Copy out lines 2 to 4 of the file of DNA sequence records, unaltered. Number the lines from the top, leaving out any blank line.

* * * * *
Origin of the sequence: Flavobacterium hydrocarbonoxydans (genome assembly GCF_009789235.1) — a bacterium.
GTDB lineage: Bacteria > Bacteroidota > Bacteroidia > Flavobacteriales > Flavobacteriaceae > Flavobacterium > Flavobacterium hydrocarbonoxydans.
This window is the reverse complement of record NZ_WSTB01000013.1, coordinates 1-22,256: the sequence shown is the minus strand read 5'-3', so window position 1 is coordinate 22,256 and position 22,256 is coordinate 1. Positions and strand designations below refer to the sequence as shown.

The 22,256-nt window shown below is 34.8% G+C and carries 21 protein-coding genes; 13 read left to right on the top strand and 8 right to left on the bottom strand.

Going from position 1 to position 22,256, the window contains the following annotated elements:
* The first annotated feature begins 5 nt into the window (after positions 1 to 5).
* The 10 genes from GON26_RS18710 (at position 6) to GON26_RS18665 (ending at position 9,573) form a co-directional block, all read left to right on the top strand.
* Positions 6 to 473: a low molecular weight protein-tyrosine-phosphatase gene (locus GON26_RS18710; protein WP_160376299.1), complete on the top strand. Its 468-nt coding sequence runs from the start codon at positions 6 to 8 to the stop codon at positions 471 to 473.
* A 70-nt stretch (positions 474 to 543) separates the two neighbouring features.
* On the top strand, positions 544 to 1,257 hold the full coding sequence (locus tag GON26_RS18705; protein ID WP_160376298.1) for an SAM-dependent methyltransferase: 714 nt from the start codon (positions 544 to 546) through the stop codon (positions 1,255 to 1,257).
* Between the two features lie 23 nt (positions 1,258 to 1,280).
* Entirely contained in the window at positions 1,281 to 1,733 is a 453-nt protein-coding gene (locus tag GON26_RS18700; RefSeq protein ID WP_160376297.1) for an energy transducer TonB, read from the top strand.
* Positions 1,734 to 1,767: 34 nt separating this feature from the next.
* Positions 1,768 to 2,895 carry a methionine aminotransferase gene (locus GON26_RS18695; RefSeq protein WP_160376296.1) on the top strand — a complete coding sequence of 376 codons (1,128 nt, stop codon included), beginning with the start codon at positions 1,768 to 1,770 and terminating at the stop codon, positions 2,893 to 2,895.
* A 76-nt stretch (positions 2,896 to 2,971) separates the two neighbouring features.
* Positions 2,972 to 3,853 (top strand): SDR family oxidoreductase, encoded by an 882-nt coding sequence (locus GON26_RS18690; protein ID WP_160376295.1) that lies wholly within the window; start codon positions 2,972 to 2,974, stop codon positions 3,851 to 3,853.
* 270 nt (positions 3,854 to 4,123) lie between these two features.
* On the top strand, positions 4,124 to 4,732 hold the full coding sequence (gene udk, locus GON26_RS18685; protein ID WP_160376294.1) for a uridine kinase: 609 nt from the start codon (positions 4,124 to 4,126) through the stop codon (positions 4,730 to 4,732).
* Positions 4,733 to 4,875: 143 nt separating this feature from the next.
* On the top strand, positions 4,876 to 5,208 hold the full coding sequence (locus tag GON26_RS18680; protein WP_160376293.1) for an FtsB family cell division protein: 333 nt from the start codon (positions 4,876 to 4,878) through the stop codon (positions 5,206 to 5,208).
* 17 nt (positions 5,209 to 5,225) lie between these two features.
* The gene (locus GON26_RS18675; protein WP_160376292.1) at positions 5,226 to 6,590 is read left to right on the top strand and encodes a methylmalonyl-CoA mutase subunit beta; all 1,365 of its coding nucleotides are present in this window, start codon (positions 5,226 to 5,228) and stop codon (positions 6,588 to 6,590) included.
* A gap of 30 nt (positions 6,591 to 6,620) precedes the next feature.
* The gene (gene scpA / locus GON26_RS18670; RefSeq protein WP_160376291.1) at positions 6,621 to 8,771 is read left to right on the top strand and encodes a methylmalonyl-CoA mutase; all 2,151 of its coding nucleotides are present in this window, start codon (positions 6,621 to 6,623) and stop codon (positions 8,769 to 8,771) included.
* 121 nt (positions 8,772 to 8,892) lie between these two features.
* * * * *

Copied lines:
GTDB lineage: Bacteria > Bacteroidota > Bacteroidia > Flavobacteriales > Flavobacteriaceae > Flavobacterium > Flavobacterium hydrocarbonoxydans.
This window is the reverse complement of record NZ_WSTB01000013.1, coordinates 1-22,256: the sequence shown is the minus strand read 5'-3', so window position 1 is coordinate 22,256 and position 22,256 is coordinate 1. Positions and strand designations below refer to the sequence as shown.

The 22,256-nt window shown below is 34.8% G+C and carries 21 protein-coding genes; 13 read left to right on the top strand and 8 right to left on the bottom strand.